Today I had nothing much to do so went to the airstrip and measured its length. Koski said it was 5000 and I said 4000. Actually, it’s 4100 feet long. Resolute Bay will be used as a base for B-29 operations as soon as the strip is long enough to handle them. Koski contacted Leningrad today over his ham radio, in addition to Helsinki and California. Chuck and I covered the army food supply with the tarps to keep most of the snow off. Now we plan to tighten up this building to keep heat in. The stove is finally working all right. There was more snow today, with very funny cloud formations. At the moment (6:00), it’s snowing very hard and looks as if it might keep up quite a while.
Fish day, but Frenchy gave us some delicious macaroni and cheese. Didn’t do much this morning, but worked hard after lunch doing several things, mainly driving the forklift moving helium cylinders. Moved them for drift purposes this winter, trying to keep them from being covered over. Derrick and Weideman are moving tonight, to the back of the warehouse. We finally saw the sun tonight after supper. Looks like it will be a nice day tomorrow. If so, I hope to hike to the ridge over Thule village and get some pictures with the movie camera. Also want to get some Greenland stamps for Prof. Allen and some coins for myself. Having a good row with Johnson and his crew tonight. They’re getting a good going-over. It snowed – threw my first snowball of the winter.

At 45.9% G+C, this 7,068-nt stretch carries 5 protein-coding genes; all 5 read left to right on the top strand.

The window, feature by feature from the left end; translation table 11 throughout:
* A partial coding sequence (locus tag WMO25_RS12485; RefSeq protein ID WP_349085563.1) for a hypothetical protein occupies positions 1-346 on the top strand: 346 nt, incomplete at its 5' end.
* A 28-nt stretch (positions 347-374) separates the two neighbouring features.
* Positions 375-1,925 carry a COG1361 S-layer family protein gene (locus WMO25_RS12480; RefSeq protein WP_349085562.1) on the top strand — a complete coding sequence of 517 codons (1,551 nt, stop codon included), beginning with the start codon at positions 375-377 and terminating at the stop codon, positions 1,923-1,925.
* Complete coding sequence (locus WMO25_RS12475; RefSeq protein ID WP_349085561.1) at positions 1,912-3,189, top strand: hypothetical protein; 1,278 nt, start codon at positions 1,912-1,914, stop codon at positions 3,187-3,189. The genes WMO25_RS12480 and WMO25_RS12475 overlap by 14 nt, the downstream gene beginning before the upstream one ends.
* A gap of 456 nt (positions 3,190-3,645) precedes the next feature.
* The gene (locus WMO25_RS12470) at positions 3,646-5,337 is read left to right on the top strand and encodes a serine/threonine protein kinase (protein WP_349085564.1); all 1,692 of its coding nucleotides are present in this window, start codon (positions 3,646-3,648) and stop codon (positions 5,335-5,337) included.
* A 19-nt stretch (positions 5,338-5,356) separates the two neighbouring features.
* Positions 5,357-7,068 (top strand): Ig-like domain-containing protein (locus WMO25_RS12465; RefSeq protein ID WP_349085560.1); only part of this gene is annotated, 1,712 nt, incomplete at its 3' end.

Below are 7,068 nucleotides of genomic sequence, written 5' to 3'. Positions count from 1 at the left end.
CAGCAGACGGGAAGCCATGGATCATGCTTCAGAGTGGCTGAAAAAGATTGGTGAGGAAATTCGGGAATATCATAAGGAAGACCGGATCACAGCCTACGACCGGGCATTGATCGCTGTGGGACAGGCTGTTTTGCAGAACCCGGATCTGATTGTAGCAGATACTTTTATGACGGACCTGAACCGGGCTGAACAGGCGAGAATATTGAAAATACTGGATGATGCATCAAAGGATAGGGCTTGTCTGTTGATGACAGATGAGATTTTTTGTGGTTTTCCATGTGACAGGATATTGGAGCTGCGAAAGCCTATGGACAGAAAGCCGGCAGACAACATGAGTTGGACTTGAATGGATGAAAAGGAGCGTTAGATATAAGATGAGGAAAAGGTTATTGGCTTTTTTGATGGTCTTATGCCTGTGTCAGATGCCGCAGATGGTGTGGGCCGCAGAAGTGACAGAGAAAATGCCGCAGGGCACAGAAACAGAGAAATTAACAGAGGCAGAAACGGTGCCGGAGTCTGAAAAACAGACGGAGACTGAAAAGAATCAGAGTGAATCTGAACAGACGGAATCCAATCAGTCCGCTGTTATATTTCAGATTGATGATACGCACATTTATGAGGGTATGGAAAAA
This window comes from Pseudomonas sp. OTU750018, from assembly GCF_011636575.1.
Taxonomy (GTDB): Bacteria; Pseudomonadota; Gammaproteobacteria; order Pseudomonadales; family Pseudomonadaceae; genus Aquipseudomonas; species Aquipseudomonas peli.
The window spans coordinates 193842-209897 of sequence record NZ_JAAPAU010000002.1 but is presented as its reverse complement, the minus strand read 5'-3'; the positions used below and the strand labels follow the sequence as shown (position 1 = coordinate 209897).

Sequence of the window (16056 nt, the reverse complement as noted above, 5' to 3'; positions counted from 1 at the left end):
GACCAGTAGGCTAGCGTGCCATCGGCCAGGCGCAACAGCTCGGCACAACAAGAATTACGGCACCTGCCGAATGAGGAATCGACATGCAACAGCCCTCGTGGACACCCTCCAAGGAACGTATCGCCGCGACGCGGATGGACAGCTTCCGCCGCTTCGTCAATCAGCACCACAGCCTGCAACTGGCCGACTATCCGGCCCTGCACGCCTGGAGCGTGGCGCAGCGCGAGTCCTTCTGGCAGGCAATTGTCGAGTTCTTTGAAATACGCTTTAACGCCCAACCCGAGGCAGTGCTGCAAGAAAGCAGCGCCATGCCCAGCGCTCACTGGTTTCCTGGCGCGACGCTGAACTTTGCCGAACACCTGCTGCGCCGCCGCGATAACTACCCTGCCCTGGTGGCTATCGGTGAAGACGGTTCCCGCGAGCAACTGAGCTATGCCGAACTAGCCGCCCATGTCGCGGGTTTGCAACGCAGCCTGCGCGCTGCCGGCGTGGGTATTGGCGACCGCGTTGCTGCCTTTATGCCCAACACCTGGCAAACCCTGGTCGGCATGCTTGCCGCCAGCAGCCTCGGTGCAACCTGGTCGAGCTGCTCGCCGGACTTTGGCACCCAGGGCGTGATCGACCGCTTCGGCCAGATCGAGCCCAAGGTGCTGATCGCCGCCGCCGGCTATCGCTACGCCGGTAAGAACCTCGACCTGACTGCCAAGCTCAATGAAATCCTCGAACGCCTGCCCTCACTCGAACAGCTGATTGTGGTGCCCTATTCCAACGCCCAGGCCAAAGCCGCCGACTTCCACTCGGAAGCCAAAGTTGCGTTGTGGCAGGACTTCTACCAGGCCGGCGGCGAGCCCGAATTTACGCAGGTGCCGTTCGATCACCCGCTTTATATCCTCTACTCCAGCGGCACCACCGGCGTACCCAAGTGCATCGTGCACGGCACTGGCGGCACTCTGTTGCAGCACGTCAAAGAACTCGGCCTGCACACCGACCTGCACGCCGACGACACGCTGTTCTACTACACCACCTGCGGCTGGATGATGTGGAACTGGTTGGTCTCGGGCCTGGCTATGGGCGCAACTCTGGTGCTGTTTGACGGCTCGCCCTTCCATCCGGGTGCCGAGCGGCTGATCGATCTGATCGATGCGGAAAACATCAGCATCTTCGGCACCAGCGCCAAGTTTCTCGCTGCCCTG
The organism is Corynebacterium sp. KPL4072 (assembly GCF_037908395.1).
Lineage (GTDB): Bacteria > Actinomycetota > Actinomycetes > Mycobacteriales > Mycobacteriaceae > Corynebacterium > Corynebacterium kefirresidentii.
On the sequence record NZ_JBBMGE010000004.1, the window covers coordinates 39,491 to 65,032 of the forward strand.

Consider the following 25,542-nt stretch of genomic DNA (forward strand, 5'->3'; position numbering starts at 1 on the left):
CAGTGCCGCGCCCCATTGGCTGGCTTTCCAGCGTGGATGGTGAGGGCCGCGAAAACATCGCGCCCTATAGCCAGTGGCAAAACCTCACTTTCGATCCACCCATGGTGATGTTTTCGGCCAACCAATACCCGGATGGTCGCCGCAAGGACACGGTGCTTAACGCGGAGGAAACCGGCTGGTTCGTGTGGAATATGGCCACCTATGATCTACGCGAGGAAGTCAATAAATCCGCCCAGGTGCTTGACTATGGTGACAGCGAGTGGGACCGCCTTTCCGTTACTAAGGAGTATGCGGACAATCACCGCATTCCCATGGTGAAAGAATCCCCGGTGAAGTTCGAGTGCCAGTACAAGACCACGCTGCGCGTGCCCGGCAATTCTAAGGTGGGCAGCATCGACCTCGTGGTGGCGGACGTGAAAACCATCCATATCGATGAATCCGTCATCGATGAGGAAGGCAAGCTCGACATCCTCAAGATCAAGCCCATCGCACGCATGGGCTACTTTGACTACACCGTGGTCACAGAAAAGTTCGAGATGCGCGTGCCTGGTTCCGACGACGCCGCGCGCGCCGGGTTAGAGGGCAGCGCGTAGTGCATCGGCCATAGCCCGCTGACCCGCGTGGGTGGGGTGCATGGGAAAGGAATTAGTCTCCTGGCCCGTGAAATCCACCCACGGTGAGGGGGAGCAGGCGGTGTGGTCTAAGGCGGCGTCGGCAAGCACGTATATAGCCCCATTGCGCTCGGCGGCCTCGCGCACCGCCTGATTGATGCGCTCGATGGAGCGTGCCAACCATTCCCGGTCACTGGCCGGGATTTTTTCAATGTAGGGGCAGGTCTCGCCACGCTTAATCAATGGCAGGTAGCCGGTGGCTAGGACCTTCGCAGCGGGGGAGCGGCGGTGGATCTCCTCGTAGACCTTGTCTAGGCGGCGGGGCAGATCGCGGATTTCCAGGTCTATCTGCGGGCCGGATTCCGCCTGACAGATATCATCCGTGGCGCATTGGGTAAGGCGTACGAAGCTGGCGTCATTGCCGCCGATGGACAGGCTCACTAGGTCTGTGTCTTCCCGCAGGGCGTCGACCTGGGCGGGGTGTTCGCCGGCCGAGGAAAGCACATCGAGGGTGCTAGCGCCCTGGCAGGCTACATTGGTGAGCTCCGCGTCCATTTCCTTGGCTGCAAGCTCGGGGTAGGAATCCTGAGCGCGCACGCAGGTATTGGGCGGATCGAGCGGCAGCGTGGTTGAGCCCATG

A Danish B-17 arrived about three this afternoon, the first to come in a year. It is on a photographic mission and will probably be at Thule two or three days. Tonight or tomorrow they are flying to Peary Land in the northern tip of Greenland to get pictures. I’m working on a ride back to BW-one, if possible, with them. We hope to take a hike to the fjord tomorrow if it’s nice weather. Today was beautiful, sunny, the first in several days. Moved a few more helium cylinders until the forklift went on the blink.
I’ve got the green light now to go to BW-1 with the Danish plane. Perhaps they’ll leave in a day or so, depending on when they get a chance to fly to Peary Island. I finished moving the helium cylinders this morning, then loafed most of the afternoon, it being Sunday. They had a dance in Danskeville (sp.?) tonight with all the Eskimos from the village here. We had one of two of them talk into Koski’s wire recorder, then played it back. I danced with Avia, the colony manager’s wife. She doesn’t speak English, though. Weather was cloudy again today.
I got up at 7 this morning, and it seemed funny to beat most of the gang. Havers and I ran “Sound Off” as a means of reveille. Took picture of Soto the pup with Frenchy. I had 18 dogs accompanying me to the garbage pit this morning. They had several good fights among themselves, as usual. I had quite a conversation with Captain Helk this afternoon, learning that this B-17 is the only one in the Danish air force, and is used almost entirely for photographic missions in Greenland. Three PBY’s (Consolidated PBY Catalina is a flying boat and amphibious aircraft that was produced in the 1930s and 1940s) make up most of the rest of the air force and these stay largely on the east coast. They’re trying to contact the Peary Land expedition before flying up there to be sure of the weather. It takes about eleven hours to fly up there and back to Thule. If they aren’t able to go in a day or so, they’ll forget the idea and return immediately to BW-1.